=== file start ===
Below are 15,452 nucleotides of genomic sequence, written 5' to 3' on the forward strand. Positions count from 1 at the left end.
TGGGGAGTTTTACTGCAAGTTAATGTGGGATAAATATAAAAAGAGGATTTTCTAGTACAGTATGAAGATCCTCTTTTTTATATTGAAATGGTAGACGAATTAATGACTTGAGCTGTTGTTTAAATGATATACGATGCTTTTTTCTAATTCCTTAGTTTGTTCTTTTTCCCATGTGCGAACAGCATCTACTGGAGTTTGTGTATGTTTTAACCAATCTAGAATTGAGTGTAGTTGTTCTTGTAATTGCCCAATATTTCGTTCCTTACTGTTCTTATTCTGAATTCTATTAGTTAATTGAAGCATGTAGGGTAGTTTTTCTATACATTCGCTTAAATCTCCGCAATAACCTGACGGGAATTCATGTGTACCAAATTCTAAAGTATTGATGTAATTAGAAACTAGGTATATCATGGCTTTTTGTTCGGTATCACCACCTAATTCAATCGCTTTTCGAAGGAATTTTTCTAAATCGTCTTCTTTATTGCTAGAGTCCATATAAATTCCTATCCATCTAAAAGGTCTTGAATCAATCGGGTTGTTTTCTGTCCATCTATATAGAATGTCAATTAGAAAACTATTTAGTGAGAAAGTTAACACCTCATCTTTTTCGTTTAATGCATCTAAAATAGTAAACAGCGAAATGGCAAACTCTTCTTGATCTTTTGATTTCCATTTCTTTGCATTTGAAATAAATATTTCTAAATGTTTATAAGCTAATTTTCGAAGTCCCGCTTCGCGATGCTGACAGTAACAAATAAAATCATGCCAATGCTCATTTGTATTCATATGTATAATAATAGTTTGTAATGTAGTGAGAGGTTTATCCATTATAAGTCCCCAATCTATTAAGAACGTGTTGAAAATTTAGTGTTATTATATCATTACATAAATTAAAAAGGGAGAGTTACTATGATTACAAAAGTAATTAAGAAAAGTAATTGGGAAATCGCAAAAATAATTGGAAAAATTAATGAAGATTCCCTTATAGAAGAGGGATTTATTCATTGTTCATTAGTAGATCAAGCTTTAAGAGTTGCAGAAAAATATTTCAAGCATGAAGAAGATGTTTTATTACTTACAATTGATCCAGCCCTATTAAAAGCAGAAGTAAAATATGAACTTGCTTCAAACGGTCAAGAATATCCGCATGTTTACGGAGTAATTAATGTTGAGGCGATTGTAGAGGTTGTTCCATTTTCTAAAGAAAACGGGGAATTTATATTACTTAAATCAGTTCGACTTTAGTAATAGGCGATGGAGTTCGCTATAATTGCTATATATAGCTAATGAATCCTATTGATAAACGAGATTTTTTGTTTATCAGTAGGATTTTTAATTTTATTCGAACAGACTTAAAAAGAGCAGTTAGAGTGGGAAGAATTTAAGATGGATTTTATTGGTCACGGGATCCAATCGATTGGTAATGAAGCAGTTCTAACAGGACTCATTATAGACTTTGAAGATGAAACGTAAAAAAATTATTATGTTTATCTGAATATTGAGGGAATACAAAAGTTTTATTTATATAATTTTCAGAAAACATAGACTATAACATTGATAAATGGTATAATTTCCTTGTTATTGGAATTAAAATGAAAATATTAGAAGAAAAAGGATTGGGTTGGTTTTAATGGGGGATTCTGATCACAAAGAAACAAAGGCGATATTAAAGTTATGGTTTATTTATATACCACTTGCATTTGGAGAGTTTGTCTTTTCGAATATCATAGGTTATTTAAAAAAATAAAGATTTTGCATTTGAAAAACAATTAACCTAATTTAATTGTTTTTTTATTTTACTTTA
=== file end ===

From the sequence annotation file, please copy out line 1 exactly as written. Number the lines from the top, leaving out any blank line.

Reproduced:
Below are 15,452 nucleotides of genomic sequence, written 5' to 3' on the forward strand. Positions count from 1 at the left end.